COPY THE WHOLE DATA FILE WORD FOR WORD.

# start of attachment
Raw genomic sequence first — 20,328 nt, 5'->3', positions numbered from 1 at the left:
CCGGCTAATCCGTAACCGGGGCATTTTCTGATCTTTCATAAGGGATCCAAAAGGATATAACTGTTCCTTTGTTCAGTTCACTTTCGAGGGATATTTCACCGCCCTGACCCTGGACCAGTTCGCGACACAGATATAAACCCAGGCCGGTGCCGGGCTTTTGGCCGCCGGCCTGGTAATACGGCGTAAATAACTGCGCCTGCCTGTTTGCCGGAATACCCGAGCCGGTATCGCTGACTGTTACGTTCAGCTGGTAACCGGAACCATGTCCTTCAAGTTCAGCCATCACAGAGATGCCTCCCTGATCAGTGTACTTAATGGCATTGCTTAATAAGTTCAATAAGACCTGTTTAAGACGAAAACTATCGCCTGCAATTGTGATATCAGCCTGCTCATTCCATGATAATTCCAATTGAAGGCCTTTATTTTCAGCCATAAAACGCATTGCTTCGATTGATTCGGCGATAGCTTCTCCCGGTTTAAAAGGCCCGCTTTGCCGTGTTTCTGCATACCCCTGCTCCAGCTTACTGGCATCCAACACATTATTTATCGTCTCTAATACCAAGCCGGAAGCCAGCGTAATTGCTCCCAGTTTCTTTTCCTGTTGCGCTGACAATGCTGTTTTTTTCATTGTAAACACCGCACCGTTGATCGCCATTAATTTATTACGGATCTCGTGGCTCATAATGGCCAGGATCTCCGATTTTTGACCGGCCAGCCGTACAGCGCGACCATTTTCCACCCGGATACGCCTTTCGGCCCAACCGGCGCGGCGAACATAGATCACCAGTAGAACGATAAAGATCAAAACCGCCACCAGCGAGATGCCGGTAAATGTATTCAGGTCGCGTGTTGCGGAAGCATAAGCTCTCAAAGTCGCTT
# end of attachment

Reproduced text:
Raw genomic sequence first — 20,328 nt, 5'->3', positions numbered from 1 at the left:
CCGGCTAATCCGTAACCGGGGCATTTTCTGATCTTTCATAAGGGATCCAAAAGGATATAACTGTTCCTTTGTTCAGTTCACTTTCGAGGGATATTTCACCGCCCTGACCCTGGACCAGTTCGCGACACAGATATAAACCCAGGCCGGTGCCGGGCTTTTGGCCGCCGGCCTGGTAATACGGCGTAAATAACTGCGCCTGCCTGTTTGCCGGAATACCCGAGCCGGTATCGCTGACTGTTACGTTCAGCTGGTAACCGGAACCATGTCCTTCAAGTTCAGCCATCACAGAGATGCCTCCCTGATCAGTGTACTTAATGGCATTGCTTAATAAGTTCAATAAGACCTGTTTAAGACGAAAACTATCGCCTGCAATTGTGATATCAGCCTGCTCATTCCATGATAATTCCAATTGAAGGCCTTTATTTTCAGCCATAAAACGCATTGCTTCGATTGATTCGGCGATAGCTTCTCCCGGTTTAAAAGGCCCGCTTTGCCGTGTTTCTGCATACCCCTGCTCCAGCTTACTGGCATCCAACACATTATTTATCGTCTCTAATACCAAGCCGGAAGCCAGCGTAATTGCTCCCAGTTTCTTTTCCTGTTGCGCTGACAATGCTGTTTTTTTCATTGTAAACACCGCACCGTTGATCGCCATTAATTTATTACGGATCTCGTGGCTCATAATGGCCAGGATCTCCGATTTTTGACCGGCCAGCCGTACAGCGCGACCATTTTCCACCCGGATACGCCTTTCGGCCCAACCGGCGCGGCGAACATAGATCACCAGTAGAACGATAAAGATCAAAACCGCCACCAGCGAGATGCCGGTAAATGTATTCAGGTCGCGTGTTGCGGAAGCATAAGCTCTCAAAGTCGCTT